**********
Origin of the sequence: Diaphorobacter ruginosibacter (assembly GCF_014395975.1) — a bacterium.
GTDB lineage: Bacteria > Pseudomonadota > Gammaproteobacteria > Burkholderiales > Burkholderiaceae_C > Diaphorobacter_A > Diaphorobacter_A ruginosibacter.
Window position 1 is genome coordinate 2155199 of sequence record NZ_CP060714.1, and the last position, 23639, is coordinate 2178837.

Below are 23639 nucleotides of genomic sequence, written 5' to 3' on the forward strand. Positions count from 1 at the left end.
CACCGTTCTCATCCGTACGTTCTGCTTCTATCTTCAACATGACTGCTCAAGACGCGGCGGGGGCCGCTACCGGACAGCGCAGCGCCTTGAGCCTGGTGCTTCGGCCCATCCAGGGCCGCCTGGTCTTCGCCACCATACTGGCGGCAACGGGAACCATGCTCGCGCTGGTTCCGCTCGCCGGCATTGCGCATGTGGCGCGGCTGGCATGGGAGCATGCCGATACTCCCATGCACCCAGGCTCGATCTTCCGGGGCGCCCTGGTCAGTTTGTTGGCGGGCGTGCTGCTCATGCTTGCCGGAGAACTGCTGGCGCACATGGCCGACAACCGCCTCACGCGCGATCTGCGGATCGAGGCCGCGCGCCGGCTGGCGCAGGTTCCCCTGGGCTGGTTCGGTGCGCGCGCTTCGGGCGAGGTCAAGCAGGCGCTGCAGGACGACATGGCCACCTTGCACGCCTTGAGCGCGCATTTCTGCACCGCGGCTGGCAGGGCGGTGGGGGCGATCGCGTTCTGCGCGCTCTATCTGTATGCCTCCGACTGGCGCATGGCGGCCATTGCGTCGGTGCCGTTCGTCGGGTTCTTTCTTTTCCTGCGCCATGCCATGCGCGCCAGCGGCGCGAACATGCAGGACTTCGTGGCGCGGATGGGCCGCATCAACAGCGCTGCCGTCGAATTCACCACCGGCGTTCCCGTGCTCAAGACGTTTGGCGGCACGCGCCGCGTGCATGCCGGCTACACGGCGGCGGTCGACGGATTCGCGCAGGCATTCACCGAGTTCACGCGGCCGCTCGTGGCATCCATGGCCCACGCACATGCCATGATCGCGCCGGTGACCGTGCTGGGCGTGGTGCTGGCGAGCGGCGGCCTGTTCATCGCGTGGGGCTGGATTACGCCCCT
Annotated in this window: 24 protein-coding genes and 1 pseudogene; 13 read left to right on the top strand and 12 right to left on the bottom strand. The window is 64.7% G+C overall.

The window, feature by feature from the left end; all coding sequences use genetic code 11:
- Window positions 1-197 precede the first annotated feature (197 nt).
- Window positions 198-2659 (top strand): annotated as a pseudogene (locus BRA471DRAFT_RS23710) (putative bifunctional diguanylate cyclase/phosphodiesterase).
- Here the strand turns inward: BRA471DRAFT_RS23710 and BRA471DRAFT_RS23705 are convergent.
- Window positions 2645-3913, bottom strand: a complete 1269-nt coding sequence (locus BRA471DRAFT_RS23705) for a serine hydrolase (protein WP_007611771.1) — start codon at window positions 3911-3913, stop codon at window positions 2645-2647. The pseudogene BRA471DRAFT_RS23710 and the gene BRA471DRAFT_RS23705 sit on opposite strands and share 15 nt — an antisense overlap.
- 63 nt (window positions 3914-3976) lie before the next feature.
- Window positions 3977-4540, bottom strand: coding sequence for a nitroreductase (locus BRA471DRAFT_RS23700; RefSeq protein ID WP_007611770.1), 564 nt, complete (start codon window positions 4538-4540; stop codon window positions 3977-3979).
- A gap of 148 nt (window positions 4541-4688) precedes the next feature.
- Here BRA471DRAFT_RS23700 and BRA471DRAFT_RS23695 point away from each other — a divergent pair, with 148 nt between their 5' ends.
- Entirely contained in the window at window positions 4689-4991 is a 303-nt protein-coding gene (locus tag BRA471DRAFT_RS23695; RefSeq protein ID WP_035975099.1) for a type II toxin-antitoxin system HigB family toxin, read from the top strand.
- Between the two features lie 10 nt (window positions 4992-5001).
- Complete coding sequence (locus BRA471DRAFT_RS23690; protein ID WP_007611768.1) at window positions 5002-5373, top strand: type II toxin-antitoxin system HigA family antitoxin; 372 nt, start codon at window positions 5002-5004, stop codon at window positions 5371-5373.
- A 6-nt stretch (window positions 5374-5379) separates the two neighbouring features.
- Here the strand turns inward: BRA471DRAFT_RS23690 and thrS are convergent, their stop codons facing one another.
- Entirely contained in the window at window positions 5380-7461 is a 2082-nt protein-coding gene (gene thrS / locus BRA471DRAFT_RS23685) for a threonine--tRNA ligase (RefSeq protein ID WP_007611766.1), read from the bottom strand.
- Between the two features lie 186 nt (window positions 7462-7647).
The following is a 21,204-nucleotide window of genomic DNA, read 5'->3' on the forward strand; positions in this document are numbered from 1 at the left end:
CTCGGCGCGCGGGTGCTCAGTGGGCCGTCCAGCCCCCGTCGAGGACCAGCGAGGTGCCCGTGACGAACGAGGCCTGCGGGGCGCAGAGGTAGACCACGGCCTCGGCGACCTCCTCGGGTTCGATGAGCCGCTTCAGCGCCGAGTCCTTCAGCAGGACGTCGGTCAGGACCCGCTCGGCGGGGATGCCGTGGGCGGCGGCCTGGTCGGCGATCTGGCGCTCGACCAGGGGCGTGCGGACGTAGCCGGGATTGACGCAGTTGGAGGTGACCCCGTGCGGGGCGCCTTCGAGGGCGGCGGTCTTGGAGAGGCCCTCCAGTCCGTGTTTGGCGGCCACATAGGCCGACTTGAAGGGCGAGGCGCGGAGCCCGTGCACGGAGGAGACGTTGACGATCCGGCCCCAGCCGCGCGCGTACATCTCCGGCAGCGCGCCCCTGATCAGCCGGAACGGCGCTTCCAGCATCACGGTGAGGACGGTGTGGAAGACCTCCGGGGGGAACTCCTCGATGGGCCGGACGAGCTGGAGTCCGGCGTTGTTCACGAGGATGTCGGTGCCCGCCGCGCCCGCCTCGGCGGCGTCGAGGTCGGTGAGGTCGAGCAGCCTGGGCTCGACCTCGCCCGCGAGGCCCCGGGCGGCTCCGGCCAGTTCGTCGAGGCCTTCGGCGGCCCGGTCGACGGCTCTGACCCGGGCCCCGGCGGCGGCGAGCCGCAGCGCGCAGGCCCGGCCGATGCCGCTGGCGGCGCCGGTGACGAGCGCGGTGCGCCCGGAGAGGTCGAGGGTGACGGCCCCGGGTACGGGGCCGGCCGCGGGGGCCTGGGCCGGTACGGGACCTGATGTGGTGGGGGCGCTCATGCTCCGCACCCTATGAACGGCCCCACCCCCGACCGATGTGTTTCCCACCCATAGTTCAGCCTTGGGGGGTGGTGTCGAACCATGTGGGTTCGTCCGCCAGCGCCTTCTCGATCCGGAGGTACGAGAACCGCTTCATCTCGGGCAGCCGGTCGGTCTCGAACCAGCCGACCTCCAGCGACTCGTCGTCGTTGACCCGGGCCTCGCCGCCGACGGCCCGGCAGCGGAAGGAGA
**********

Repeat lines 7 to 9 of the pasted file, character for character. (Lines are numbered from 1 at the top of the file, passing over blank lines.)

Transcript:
The window, feature by feature from the left end; all coding sequences use genetic code 11:
- Window positions 1-197 precede the first annotated feature (197 nt).
- Window positions 198-2659 (top strand): annotated as a pseudogene (locus BRA471DRAFT_RS23710) (putative bifunctional diguanylate cyclase/phosphodiesterase).